And the benefits of tomatoes don't stop with lycopene. Tangerine tomatoes also contain considerable levels of other chemicals (for example, phytoene, phytofluene, ζ-carotene, and neurosporene) that are also being studied.

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While understanding lycopene is important, we eat it as one of hundreds of interacting chemicals in every tomato bite. Consuming a single chemical rarely proves effective, which is why many nutritional supplements have not demonstrated benefit in clinical studies.

As such, whole-food research is critical to understanding how patterns of dietary intake over time may benefit health. Fruits and vegetables contain a largely unexplored array of bioactive components not among the 40 essential nutrients necessary for human survival. And yet, understanding the foods is only half of the problem—there is tremendous variation in how different people process what they eat.

It Gets Even More Complicated
In the tangerine tomato study, researchers enrolled a small pool of subjects, just six men and five women. The study required two 12-hour long visits to a research unit, and all subjects followed a controlled diet for one month. This study had multiple funding sources, including support from the National Science Foundation’s Industry University Cooperative Research Center for Advanced Packaging and Processing Studies, The Ohio Agriculture Research and Development Center, the Ohio State University Comprehensive Cancer Center’s Pelotonia Fellowship Program, and Ohio State’s Center for Clinical and Translational Science.

The 11 subjects were of similar age, did not smoke, did not have any known conditions that drastically affect digestion and consumed the same amount of lycopene (10 mg) from either red tomato juice or tangerine tomato juice (produced by the Department of Food Science and Technology at Ohio State). Despite this homogeneity, the range of results after test meals was profound.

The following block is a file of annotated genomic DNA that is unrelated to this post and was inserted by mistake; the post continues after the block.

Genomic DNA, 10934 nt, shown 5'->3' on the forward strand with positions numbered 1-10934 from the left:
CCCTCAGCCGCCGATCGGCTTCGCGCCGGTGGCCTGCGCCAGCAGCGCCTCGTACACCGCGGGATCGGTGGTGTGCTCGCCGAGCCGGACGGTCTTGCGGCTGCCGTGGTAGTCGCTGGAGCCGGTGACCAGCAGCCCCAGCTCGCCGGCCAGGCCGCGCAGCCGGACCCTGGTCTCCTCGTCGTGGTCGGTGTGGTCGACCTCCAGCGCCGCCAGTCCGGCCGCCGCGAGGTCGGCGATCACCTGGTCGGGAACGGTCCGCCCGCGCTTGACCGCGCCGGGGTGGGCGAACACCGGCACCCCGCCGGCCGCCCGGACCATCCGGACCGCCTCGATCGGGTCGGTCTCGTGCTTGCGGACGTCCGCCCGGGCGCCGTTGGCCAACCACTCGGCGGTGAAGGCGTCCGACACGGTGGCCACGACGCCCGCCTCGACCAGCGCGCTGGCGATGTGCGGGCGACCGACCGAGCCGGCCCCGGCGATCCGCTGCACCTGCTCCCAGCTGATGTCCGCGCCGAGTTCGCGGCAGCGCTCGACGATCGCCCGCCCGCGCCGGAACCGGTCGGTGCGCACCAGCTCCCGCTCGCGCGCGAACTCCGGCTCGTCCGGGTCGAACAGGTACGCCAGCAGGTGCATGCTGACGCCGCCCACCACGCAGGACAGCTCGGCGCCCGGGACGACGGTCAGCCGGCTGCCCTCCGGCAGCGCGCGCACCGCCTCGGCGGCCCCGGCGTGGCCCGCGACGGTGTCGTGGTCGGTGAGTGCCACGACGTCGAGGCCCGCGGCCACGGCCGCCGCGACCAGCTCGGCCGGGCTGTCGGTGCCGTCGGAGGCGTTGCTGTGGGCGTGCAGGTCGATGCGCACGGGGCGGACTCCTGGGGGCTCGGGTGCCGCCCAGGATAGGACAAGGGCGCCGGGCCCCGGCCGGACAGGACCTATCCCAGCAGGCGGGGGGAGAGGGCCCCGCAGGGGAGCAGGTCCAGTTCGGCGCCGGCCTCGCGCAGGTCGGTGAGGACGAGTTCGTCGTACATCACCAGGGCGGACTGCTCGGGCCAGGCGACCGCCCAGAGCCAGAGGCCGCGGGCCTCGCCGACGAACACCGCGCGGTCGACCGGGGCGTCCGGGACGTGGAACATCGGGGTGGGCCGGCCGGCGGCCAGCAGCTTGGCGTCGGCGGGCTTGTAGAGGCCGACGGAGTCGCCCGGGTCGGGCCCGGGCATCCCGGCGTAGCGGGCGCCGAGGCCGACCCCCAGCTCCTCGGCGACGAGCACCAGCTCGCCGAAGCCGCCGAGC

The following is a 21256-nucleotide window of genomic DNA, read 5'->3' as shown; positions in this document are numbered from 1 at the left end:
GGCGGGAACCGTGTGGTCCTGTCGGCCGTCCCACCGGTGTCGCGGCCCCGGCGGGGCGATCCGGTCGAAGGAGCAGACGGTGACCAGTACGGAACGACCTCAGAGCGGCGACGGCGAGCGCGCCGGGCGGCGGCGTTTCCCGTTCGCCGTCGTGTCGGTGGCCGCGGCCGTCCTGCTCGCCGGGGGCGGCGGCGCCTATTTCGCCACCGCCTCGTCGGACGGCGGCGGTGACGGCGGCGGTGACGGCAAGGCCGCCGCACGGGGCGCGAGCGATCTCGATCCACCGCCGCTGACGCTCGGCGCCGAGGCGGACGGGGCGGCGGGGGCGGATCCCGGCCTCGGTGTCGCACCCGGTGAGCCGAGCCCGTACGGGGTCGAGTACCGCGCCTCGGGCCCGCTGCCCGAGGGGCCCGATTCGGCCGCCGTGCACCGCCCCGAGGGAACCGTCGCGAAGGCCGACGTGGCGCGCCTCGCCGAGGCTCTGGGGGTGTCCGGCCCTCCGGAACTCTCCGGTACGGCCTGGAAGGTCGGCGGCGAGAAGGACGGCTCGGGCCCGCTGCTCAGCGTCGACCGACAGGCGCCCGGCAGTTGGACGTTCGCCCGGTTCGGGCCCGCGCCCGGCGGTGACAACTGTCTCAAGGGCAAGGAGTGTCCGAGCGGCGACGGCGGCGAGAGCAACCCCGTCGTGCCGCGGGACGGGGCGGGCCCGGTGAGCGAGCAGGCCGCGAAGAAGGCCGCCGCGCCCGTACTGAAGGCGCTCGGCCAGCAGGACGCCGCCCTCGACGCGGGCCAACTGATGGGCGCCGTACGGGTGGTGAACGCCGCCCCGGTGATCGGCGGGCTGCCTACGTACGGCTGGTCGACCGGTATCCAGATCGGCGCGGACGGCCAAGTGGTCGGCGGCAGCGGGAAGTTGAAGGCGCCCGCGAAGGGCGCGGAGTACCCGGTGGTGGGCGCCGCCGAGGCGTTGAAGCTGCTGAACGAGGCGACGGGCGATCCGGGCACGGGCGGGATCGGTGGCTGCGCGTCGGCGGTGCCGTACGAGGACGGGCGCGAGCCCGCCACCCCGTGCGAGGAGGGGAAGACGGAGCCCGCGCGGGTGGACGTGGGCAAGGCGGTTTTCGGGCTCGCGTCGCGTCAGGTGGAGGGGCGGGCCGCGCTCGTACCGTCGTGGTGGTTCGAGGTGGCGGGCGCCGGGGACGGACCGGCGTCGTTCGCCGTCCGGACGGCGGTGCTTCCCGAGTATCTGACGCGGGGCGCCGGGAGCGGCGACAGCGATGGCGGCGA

Overall, individuals absorbed over 8 times more lycopene when they consumed the tangerine tomato juice-containing meal, as compared to the red tomato juice meal. Men had higher lycopene concentrations than women. For those drinking red tomato juice, there was an 80-fold difference from the person who absorbed the most lycopene to the one who absorbed the least (in the tangerine tomato juice, there was also a wide difference at 20-fold). Additionally, while one subject absorbed less lycopene from the tangerine tomato juice, the other ten participants absorbed a far-ranging greater amount, from 2.3 times to 247 times more lycopene from the tangerine tomato juice compared to the red tomato juice.

All of this is within the context of a study that had a very small number of participants, but the take-home message stands: people absorb and digest foods differently, and the variations can sometimes be significant.

Variety in People, Variety in Nutrition
An important reason for the sprawling results is our genetic code - although humans are nearly genetically identical, the tiny differences between individuals make a difference. Some genes code for different proteins, with one variant helping absorb a given nutrient and another standing in the way.

Many people are frustrated by such seemingly inconsistent nutrition messages. However, there is a significant body of scientific literature that suggests a healthy dietary pattern with a variety of fruits and vegetables each day may aid in the prevention of many different types of cancer.

Several organizations offer evidence-based public health guidelines to help Americans eat healthily, including the recently published 2015-2020 Dietary Guidelines for Americans. These guidelines offer several examples of what a “healthy dietary pattern” looks like, as well as specific guidelines for maintaining good health. Additionally, The World Cancer Research Fund / American Institute for Cancer Research provides a thorough and regularly updated synthesis of diet and cancer research and offers clear diet guidelines for cancer prevention and survivorship. These organizations and others encourage all Americans to eat a diet which includes many different plant foods. Tomatoes (both red and tangerine) are one way to incorporate more plants into your diet and savor the last days of summer.